The waiver, which is expected to be ratified by the Senate and signed by Brazil President Dilma Rousseff, will benefit visitors from a number of countries, including the United States, Canada and Japan.
In accordance with the bill, the last day for arrival without a visa will be September 18, 2016, the same day on which the Paralympic Games is set to conclude.
Ministers are due to decide the start date for the waiver, which will not be subject to visitors having tickets for the Games.
"This is for Brazil, not only for the Rio Olympics," Congressman Alex Manente told the Associated Press.
"Our exchange rate is now favourable to tourism in our summer and we have many Olympic test events with many delegations coming in the beginning of the year."
The waiver could stimulate a 20 per cent upsurge in the amount of Americans and Canadians entering Brazil, Manente claims.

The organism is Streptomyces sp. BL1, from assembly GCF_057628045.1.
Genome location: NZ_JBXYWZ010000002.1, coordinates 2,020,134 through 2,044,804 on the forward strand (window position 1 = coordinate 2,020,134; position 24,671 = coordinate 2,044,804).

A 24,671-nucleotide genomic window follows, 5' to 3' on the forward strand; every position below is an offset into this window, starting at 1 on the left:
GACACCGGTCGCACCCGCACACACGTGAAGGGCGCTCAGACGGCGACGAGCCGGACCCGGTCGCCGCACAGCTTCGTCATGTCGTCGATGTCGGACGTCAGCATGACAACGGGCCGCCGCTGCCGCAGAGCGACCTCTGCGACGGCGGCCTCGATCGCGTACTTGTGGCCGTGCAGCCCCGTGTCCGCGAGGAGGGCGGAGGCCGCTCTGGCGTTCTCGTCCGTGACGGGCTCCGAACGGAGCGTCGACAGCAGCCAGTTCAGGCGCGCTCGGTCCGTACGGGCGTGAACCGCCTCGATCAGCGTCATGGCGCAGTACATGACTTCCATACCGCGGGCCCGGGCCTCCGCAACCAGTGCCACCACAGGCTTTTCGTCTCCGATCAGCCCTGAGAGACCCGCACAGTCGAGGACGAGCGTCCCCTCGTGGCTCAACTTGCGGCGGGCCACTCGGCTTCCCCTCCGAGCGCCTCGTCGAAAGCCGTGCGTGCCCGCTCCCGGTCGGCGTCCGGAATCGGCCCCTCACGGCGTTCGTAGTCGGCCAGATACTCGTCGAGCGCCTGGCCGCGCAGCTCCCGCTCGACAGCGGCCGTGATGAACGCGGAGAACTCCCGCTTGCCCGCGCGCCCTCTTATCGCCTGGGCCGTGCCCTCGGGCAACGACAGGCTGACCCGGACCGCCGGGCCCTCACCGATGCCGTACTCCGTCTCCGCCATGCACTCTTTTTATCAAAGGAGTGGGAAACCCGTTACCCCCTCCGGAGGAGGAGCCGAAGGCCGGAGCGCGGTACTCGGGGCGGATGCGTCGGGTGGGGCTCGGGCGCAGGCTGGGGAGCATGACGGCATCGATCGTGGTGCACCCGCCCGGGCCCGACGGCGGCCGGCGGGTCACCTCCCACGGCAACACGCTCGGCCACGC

"Other tourists should benefit too, but these two are more likely to come in big numbers," he added.
Last month it was revealed that Rio 2016's budget for next year's Olympic Opening Ceremony will be just 10 per cent of that allocated ahead of the London 2012 Games as Brazil continues to struggle with economic and political problems.
Data has indicated that the Brazilian economy will shrink by 2.1 per cent this year, with an inflation rate of over nine per cent, with a deficit set to continue in 2016.
Calls are also growing for the removal of President Rousseff following a series of corruption scandals involving figures in her administration, with a series of popular protests having taken place across the nation.
The Rio 2016 Olympic Games are scheduled to take place from August 5 to 21, followed by the Paralympic Games from September 7 to 18.